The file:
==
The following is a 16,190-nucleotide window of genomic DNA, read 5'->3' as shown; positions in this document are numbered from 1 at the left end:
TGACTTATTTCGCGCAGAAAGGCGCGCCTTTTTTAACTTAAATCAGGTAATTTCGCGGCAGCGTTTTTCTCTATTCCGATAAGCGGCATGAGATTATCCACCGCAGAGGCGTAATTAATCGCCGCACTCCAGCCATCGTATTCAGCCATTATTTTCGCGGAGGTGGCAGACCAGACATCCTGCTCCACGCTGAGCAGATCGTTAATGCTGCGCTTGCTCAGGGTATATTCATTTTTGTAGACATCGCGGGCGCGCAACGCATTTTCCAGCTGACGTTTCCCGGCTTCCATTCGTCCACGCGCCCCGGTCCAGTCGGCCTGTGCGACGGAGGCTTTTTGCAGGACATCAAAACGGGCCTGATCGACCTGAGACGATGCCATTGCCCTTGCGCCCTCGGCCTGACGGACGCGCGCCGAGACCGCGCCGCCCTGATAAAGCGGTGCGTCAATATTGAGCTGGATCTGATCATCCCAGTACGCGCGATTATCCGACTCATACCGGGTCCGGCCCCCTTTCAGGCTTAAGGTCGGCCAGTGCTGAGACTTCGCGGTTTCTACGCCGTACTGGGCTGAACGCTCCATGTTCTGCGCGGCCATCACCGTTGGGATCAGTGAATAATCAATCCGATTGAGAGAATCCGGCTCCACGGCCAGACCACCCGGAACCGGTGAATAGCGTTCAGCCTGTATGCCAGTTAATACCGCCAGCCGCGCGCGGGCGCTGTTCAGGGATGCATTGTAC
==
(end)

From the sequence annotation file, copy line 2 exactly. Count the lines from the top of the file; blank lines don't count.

TGACTTATTTCGCGCAGAAAGGCGCGCCTTTTTTAACTTAAATCAGGTAATTTCGCGGCAGCGTTTTTCTCTATTCCGATAAGCGGCATGAGATTATCCACCGCAGAGGCGTAATTAATCGCCGCACTCCAGCCATCGTATTCAGCCATTATTTTCGCGGAGGTGGCAGACCAGACATCCTGCTCCACGCTGAGCAGATCGTTAATGCTGCGCTTGCTCAGGGTATATTCATTTTTGTAGACATCGCGGGCGCGCAACGCATTTTCCAGCTGACGTTTCCCGGCTTCCATTCGTCCACGCGCCCCGGTCCAGTCGGCCTGTGCGACGGAGGCTTTTTGCAGGACATCAAAACGGGCCTGATCGACCTGAGACGATGCCATTGCCCTTGCGCCCTCGGCCTGACGGACGCGCGCCGAGACCGCGCCGCCCTGATAAAGCGGTGCGTCAATATTGAGCTGGATCTGATCATCCCAGTACGCGCGATTATCCGACTCATACCGGGTCCGGCCCCCTTTCAGGCTTAAGGTCGGCCAGTGCTGAGACTTCGCGGTTTCTACGCCGTACTGGGCTGAACGCTCCATGTTCTGCGCGGCCATCACCGTTGGGATCAGTGAATAATCAATCCGATTGAGAGAATCCGGCTCCACGGCCAGACCACCCGGAACCGGTGAATAGCGTTCAGCCTGTATGCCAGTTAATACCGCCAGCCGCGCGCGGGCGCTGTTCAGGGATGCATTGTAC